Defendant: “Correct. Like I said, they’re pretty good kids. Once in a while, I like to give them little treats for that reason. It’s not too often, but it makes them happy. When they’re happy, I’m happy.”

Judge looking at prosecutor’s table: “Sounds like you were right to say the case is closed, counselor. In fact, I find that the case should be dropped altogether.”

Prosecutor jumps to feet: “But, your honor—”

Judge: “The only thing the defendant has done is try to take a challenging situation and make her children happy as they got through it. Can you really argue that’s a bad thing?”

Prosecutor: “But, your honor, she admitted to the crime!”

Judge shakes head: “The only crime I see here is a mother going overboard to be a good mom. I hereby declare this case dismissed.”

Judge bangs gavel: “Court is adjourned.”

Defendant: “One last thing, your honor?”

Judge: “What is it, Ms. Garg?”

Defendant: “I’m kind of hungry too. How about Panera?”

Judge to prosecutor: “Counselor?”

Prosecutor sighs: “Oh, all right. But only if I can get their mac and cheese.”

Latest Spurts: Calling the Avengers and testing perfume

May 24, 2019

By Ekta R. Garg

Enjoy these Spurts from the last month, readers!

Driving home from music one day, Twelve and I heard a commercial for a company called Scentbird that sends a customer custom-picked scents. The DJ talked about what a hefty investment a perfume is and how choosing one without knowing its scent may not go well because a person may not like what they bought.

“Isn’t why they have…?” I said.

“Testers,” Twelve added, finishing my sentence and shaking her head. “That’s what the testers are for.”

As we continued listening to the ad, we heard the company name again: “Scentbird”.

“I never thought of birds being aromatic in any way,” I said to Twelve.

“Baby chicks stink,” she said. “That doesn’t exactly bode well for their company, does it?”


Earlier this week as we left school, Twelve asked, “Are we going to be in town for July 31?”

“Um, no,” I said, “why?”

“Because that’s Harry’s birthday.”

I frowned a little. She didn’t have any friends in school or outside of it named Harry. Did she actually mean—

“Who?” I asked.

“Harry,” she said. “Harry Potter.”

Just as I tried to come up with a response, she added, “June 5 is Draco’s birthday.”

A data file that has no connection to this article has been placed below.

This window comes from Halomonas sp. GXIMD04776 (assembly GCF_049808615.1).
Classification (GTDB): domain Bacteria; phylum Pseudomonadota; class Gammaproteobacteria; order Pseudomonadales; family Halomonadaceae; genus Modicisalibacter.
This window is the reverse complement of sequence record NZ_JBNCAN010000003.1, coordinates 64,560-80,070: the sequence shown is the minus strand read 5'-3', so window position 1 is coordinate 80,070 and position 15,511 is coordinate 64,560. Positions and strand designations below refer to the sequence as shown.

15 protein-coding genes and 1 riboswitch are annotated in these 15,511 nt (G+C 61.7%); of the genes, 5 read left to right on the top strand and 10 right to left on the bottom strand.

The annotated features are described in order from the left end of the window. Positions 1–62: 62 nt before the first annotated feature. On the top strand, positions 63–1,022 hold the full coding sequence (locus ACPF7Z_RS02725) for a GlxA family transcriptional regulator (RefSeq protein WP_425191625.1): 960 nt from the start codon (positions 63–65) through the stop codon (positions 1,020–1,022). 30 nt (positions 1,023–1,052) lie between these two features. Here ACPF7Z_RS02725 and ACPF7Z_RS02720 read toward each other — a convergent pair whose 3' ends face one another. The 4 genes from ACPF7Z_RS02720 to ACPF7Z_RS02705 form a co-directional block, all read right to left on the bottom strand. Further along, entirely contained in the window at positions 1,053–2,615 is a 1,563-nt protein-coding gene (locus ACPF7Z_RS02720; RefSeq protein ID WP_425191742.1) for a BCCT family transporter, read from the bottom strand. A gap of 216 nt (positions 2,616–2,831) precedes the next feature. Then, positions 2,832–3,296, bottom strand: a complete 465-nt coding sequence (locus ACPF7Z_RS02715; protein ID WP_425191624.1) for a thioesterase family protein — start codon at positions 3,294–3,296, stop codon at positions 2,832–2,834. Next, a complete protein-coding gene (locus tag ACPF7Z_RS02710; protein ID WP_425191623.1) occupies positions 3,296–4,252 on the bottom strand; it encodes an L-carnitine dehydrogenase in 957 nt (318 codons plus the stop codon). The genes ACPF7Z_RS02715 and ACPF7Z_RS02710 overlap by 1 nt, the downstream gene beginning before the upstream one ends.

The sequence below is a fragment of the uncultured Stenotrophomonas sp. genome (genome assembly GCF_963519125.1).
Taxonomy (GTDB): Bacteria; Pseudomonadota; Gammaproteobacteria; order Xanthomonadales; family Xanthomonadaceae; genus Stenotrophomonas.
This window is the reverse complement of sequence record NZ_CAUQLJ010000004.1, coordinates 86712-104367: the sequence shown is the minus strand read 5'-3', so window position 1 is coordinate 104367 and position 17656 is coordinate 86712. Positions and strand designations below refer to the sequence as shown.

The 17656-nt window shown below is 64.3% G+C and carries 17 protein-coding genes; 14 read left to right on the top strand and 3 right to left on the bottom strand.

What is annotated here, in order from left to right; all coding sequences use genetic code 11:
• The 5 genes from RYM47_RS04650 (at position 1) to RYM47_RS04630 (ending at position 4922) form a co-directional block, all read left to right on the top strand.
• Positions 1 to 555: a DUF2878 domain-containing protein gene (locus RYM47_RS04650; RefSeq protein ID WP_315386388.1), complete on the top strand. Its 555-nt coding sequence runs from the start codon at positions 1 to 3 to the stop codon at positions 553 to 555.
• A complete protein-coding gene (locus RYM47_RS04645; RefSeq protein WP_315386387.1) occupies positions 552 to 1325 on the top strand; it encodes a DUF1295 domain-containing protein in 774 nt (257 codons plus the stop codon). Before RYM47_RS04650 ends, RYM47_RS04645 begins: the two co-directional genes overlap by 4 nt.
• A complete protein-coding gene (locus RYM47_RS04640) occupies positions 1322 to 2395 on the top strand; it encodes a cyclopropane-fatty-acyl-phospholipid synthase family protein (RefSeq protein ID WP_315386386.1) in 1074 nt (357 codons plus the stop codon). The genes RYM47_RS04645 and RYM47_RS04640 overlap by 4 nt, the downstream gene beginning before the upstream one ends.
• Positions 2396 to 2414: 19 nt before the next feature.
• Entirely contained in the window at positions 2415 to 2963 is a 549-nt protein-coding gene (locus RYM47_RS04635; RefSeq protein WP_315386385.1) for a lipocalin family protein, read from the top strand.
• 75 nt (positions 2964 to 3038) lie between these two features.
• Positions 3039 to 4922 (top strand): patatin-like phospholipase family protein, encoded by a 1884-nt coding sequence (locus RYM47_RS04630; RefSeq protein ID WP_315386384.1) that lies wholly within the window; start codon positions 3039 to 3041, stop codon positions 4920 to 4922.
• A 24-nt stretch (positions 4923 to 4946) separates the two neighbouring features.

“That’s the one I would celebrate,” Ten piped up from the back. “I wouldn’t celebrate Harry’s. Actually, I would celebrate it but as a funeral.”

“Such a Dursley,” Twelve said with a shake of her head, referring to Harry’s horrible aunt and uncle in the books.

I guess it beats Twelve having an unusual attachment to a teenybopper celebrity. Or, you know. Draco Malfoy.


With school wrapping up this week, the kids were deep in the throes of signing yearbooks. Both Ten and Twelve have been signing books of one another’s friends. Ten described her thought process behind signing the yearbook of one of Twelve’s BFFs who also participates in the same youth theater group as Twelve.

“I wanted to write ‘I enjoy watching you on and off stage’ in N.’s yearbook,” Ten explained, “but I thought that would be a little creepy.”

“N., I love watching you sleep at night,” Twelve said in a sickly sweet voice. “I just come right up to your bedroom window.”

We all laughed, open-hearted and open-mouthed, with me doubling over the steering wheel as we waited at a stoplight.

“I love the new pajamas,” Twelve went on, and her sister bounced in the seat behind her in an effort to control her laughter.

“Are those new bed sheets?” I chimed in.

Just then a man in a tattered t-shirt and with green hair crossed the street in front of the car, and we laughed even harder. It’s a good thing he didn’t see us. We probably looked strange, a mother and two girls cracking up at a red light.


Since beginning work in earnest on my novel at the beginning of my month, I’ve talked more about it with the kids. I first shared the story idea with them last year on a family trip to Niagara Falls. In the last year, as I’ve gained more clarity about the book, I’ve talked about it in more concrete terms and ideas with the girls; they in turn have asked questions and offered their own suggestions for the story.

Not all of the ideas are viable.

Ten asked me about the main climax, and I explained a little about the fictional kingdom of Linden that I’ve created and the fight between the king and his enemy.

“You should just have one of the Avengers come in and flatten the whole kingdom,” she said.